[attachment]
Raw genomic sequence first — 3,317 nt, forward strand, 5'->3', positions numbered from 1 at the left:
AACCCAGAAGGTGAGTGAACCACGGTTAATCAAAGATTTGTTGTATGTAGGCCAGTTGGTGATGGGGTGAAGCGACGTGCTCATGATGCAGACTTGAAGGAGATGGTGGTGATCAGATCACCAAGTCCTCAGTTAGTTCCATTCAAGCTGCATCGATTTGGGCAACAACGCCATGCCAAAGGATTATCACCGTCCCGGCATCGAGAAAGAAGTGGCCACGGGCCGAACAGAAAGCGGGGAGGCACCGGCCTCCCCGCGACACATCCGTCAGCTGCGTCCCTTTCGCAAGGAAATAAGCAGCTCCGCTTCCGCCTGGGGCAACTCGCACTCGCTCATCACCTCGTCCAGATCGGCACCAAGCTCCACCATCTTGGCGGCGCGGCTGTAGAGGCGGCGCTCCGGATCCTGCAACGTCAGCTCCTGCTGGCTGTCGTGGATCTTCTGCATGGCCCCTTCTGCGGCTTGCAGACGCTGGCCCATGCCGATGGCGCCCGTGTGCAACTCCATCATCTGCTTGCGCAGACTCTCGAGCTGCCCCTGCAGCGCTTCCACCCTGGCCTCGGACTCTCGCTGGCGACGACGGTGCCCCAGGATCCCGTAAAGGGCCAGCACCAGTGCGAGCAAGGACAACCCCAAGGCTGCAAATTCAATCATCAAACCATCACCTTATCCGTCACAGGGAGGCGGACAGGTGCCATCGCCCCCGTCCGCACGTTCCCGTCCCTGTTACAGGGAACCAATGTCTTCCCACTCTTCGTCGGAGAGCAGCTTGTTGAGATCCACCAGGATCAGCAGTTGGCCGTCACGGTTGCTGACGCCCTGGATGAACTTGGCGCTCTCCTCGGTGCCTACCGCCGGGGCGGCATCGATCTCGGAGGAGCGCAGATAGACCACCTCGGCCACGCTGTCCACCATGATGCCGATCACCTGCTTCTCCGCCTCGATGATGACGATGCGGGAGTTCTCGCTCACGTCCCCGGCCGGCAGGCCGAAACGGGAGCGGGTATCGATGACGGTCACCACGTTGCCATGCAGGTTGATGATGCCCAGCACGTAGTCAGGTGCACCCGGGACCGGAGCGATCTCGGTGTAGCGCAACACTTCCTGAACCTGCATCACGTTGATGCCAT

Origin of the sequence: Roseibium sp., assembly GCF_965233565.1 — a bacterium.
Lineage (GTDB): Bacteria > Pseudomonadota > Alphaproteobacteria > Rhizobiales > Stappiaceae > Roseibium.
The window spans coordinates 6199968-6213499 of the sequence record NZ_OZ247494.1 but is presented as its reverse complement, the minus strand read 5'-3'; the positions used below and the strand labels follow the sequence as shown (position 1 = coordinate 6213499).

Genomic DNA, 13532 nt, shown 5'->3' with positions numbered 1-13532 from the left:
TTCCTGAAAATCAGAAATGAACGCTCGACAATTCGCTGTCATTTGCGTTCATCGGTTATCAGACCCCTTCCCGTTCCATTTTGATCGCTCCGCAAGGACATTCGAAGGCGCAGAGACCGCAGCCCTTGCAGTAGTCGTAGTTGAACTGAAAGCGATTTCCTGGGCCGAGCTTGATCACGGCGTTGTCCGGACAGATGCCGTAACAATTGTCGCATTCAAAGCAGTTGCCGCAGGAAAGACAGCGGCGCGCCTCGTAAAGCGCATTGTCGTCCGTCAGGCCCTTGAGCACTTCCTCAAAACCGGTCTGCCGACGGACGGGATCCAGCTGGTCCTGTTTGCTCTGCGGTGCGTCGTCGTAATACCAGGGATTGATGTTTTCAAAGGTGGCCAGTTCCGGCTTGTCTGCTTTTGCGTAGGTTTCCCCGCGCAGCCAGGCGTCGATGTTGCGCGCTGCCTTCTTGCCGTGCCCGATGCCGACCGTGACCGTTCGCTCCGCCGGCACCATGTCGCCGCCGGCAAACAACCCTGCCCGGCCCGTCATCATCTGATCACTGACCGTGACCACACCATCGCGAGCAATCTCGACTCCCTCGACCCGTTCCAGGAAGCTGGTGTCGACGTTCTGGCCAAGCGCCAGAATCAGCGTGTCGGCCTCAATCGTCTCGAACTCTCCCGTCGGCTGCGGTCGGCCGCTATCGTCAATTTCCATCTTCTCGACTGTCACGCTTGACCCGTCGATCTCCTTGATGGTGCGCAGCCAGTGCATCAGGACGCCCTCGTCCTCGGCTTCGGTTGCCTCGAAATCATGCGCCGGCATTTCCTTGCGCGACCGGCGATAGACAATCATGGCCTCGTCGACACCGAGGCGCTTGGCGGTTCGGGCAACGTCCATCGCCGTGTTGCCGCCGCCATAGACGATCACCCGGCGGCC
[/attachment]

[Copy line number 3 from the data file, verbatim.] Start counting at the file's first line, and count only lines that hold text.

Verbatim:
Origin of the sequence: Roseibium sp., assembly GCF_965233565.1 — a bacterium.